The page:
Evidence must not only underpin policies, but evidence-based policies should turn into actual practice. Displaying a hierarchy of evidence (from single case reports to randomised trials and meta-analysis), Ford also stressed that when considering evidence and research, factors such as feasibility, cost, ethics must also be taken into account.Based on these thought-provoking presentations, a dynamic discussion with participants led to the identification of a set of barriers and opportunities, including:


  • Time: neither researchers nor policy professionals are time-rich people;
  • Space: conveners are needed to gather science, policy and implementation actors around the table to define their common needs;
  • Timeframes: referring to the amount of time between the production of research-based evidence and policy and programmatic needs;
  • Mindsets: there is a difference of mindsets and language between academics and practitioners. Not all disciplines are (or should) be aimed at producing actionable research. There are also challenges for scientists with a neutral research ethic to find the right setting to work with practitioners or policy actors that have an agenda;
  • Asking the right questions: people spend a lot of energy on questions that might not be the most pressing (given time and resource constraints), or might already have answers (information asymmetry).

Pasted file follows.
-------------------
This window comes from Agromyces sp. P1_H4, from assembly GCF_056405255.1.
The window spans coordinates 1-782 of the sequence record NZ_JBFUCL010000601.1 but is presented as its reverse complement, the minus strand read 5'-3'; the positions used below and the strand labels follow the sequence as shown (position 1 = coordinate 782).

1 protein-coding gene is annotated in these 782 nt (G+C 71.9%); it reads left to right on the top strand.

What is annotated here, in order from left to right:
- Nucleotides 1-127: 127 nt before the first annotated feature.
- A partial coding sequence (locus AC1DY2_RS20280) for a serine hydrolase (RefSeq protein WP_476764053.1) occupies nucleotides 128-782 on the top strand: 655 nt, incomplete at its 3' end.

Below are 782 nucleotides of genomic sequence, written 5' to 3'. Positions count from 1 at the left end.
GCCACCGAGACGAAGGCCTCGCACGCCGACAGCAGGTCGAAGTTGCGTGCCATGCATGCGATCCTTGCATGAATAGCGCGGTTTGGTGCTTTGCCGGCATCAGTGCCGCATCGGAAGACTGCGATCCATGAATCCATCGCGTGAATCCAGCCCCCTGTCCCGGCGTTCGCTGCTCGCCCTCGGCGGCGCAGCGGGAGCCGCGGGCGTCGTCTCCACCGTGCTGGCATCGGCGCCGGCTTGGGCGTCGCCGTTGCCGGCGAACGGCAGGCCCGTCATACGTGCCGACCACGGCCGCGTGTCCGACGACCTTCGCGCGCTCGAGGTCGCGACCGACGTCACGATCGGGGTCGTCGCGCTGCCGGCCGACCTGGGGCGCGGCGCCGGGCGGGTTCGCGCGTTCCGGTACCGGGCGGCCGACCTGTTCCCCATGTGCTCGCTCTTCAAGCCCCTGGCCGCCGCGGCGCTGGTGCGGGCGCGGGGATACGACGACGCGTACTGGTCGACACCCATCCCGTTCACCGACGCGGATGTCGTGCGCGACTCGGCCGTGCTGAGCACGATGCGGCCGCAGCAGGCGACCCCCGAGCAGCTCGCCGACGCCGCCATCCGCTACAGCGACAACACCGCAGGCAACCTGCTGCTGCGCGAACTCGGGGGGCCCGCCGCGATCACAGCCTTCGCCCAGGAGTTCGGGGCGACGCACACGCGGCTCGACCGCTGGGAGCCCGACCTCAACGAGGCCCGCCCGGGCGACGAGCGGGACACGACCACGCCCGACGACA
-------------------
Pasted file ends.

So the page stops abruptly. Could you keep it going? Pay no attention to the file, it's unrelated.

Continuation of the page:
• Datasets: policy and implementation actors often produce important datasets that they would like to exploit better, but don’t necessarily have the time or expertise to do so. This offers opportunities for researchers, who are themselves often in need of this type of source material;
  • Recognising that different actors can produce evidence: think tanks, advocacy organisations and international organisations produce evidence, often codifying knowledge at a certain time. In complement and adding further value, researchers may spend more time for in-depth analysis and knowledge production. Researchers can provide longer-term outlook on existing knowledge gaps;
  • Integrating citizens in the equation: communicating evidence to people affected by policies and getting them involved in implementation for more impactful research, policy and programmes. Strengthening the alliance between citizens and scientists to positively influence political priorities.

The GSPI’s Program Associate, Maxime Stauffer, then provided a synthesis that contextualised evidence-based thinking not only as a normative goal but also in terms of pragmatic strategies that can be adapted to barriers and contextual realities. He shared some best practices and recommendations, including building a toolbox of methods that can be selected on a case-by-case basis. Helping professionals in Geneva build that toolbox will be the aim of the future sessions of the Evidence-based Thinking in Practice Series.

Recommendations for upcoming events included going past the notion of evidence as monolithic, but exploring its individual elements: what type of evidence do we need? For whom? At which part of a policy or a programmatic cycle is it most useful?Similarly, participants encouraged exploring different models in the evidence hierarchy: though softer instruments might be easier to produce and put into policymakers’ hands, they might produce less authoritative outcomes. This, again, calls for adapting evidence-based thinking to specific contexts.

As we take stock of the feedback received, we are starting to plan for upcoming events in this series that will dive into specific methodologies and scientific disciplines that resonate with efforts of professionals in the Geneva ecosystem.